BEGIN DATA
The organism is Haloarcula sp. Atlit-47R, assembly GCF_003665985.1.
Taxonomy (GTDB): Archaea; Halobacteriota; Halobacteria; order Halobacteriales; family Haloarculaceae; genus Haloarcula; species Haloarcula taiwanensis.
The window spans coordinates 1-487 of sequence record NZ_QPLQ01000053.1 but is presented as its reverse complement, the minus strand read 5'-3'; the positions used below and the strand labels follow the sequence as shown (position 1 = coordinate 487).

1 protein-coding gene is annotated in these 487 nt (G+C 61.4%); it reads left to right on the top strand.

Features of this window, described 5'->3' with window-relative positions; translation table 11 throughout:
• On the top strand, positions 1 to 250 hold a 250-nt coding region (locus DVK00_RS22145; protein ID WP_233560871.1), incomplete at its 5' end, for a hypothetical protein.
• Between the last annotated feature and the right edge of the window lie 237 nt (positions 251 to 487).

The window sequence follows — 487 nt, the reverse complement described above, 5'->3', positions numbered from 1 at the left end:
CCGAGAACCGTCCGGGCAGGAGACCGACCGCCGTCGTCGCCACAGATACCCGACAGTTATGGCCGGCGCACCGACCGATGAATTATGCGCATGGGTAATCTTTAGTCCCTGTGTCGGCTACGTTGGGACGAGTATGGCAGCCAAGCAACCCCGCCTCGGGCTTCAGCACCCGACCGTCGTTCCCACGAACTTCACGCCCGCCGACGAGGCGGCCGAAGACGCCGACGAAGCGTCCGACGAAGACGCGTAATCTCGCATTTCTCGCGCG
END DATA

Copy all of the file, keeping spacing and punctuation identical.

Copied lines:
The organism is Haloarcula sp. Atlit-47R, assembly GCF_003665985.1.
Taxonomy (GTDB): Archaea; Halobacteriota; Halobacteria; order Halobacteriales; family Haloarculaceae; genus Haloarcula; species Haloarcula taiwanensis.
The window spans coordinates 1-487 of sequence record NZ_QPLQ01000053.1 but is presented as its reverse complement, the minus strand read 5'-3'; the positions used below and the strand labels follow the sequence as shown (position 1 = coordinate 487).

1 protein-coding gene is annotated in these 487 nt (G+C 61.4%); it reads left to right on the top strand.

Features of this window, described 5'->3' with window-relative positions; translation table 11 throughout:
• On the top strand, positions 1 to 250 hold a 250-nt coding region (locus DVK00_RS22145; protein ID WP_233560871.1), incomplete at its 5' end, for a hypothetical protein.
• Between the last annotated feature and the right edge of the window lie 237 nt (positions 251 to 487).

The window sequence follows — 487 nt, the reverse complement described above, 5'->3', positions numbered from 1 at the left end:
CCGAGAACCGTCCGGGCAGGAGACCGACCGCCGTCGTCGCCACAGATACCCGACAGTTATGGCCGGCGCACCGACCGATGAATTATGCGCATGGGTAATCTTTAGTCCCTGTGTCGGCTACGTTGGGACGAGTATGGCAGCCAAGCAACCCCGCCTCGGGCTTCAGCACCCGACCGTCGTTCCCACGAACTTCACGCCCGCCGACGAGGCGGCCGAAGACGCCGACGAAGCGTCCGACGAAGACGCGTAATCTCGCATTTCTCGCGCG